SEVEN ROLES A BIT IRISH
LEARNING lines was a cinch for Sean Hawkins in his latest stage production.
It was taking on seven characters, three accents and a whole load of prop work, involving scarves, hats, canes and more, that really put his talents (and patience) to the test.
“With this play I have to think, ‘OK, if I spin here, my sunglasses need to come out of my pocket for that next change and I need to get the cane for the next character’,” Hawkins said.
“And the scarf goes on there, great, and then the scarf goes off and my cap goes back on, so where do I put the scarf? OK – in my pocket”.
“So there is a lot of nitty gritty stuff.
“The accents are hard too. Most of my characters are from Dublin, Kerry (which is in South Ireland), or the USA.”
The Perth-born, Sydneybased actor shares 15 roles – including women – with actor Grant Cartwright (Five Kinds of Silence) in multi-award winning comedy Stones in his Pockets.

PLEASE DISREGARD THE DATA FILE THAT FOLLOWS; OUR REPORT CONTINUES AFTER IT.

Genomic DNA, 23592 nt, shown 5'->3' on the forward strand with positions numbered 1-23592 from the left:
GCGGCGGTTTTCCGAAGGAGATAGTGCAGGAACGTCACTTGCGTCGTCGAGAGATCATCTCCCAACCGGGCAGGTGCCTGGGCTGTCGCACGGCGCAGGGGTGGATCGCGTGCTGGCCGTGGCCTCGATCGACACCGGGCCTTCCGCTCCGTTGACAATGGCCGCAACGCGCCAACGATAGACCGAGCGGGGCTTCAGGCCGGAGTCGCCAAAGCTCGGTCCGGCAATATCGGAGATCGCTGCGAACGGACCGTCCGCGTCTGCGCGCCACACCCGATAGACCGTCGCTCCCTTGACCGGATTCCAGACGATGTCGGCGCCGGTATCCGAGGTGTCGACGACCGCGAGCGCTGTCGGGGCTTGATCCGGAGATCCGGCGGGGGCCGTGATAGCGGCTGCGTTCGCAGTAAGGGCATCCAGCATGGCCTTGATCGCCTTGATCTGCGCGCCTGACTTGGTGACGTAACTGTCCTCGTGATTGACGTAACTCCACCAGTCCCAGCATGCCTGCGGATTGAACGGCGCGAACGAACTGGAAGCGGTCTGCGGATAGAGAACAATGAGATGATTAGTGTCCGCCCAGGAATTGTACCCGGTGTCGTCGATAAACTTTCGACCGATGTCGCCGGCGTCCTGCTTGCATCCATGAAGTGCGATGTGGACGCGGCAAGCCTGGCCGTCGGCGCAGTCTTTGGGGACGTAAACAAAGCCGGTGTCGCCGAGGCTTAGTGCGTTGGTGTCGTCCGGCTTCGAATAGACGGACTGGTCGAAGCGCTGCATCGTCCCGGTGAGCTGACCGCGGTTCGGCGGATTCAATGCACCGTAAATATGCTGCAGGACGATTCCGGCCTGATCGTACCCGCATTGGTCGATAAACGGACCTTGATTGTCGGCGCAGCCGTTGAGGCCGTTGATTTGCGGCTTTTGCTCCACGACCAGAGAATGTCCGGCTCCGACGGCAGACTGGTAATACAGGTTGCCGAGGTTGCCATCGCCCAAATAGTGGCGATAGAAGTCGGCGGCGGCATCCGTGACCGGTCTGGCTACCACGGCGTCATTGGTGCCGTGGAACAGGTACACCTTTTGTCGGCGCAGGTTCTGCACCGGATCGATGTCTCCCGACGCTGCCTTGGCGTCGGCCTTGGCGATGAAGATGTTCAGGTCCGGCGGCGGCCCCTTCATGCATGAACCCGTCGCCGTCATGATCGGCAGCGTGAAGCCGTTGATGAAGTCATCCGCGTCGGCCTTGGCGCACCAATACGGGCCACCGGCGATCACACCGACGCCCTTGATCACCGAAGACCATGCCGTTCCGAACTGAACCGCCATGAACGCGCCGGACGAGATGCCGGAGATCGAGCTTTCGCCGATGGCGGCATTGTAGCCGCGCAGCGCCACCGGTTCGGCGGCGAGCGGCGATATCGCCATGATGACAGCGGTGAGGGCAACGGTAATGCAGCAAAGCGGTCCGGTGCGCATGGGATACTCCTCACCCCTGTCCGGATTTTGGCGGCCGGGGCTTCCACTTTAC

Their main roles comprise cheeky Irish lads Charlie and Jack looking for a future on the silver screen.
With so much on their plates, it’s easy to imagine mishaps happening along the way.
“The other day I ran on stage and called the character
WHAT: Stones in his Pockets WHEN: April 21-22 WHERE: Subiaco Arts Centre TICKETS: www.ticketek. com.au
by the wrong name – the audience will forgive you because they can see you’re trying to remember who you are talking to,” Hawkins said.
“Most of the time it’s just props getting caught, which is funny: like Grant getting a head scarf suddenly wrapped around his face so he looks ridiculous.
“The mistakes can become part of the show.
“The audience is aware we are performing and it’s very interactive.”
Graduating from WAAPA in 2009, Hawkins has appeared with Bell Shakespeare in Much Ado About Nothing (2011) and Actors at Work (2010), as well as Howie the Rookie (2016) with Red Line Productions.
“I didn’t do acting at school. I left and thought about what I’d like to do and I didn’t have any firm plans,” he said.
“I always wanted to give acting a go and I did a short course and was lucky enough to get into WAAPA and went from there, and it has been 11 years now working in Sydney on and off.”
Grant Cartwright and Sean Hawkins.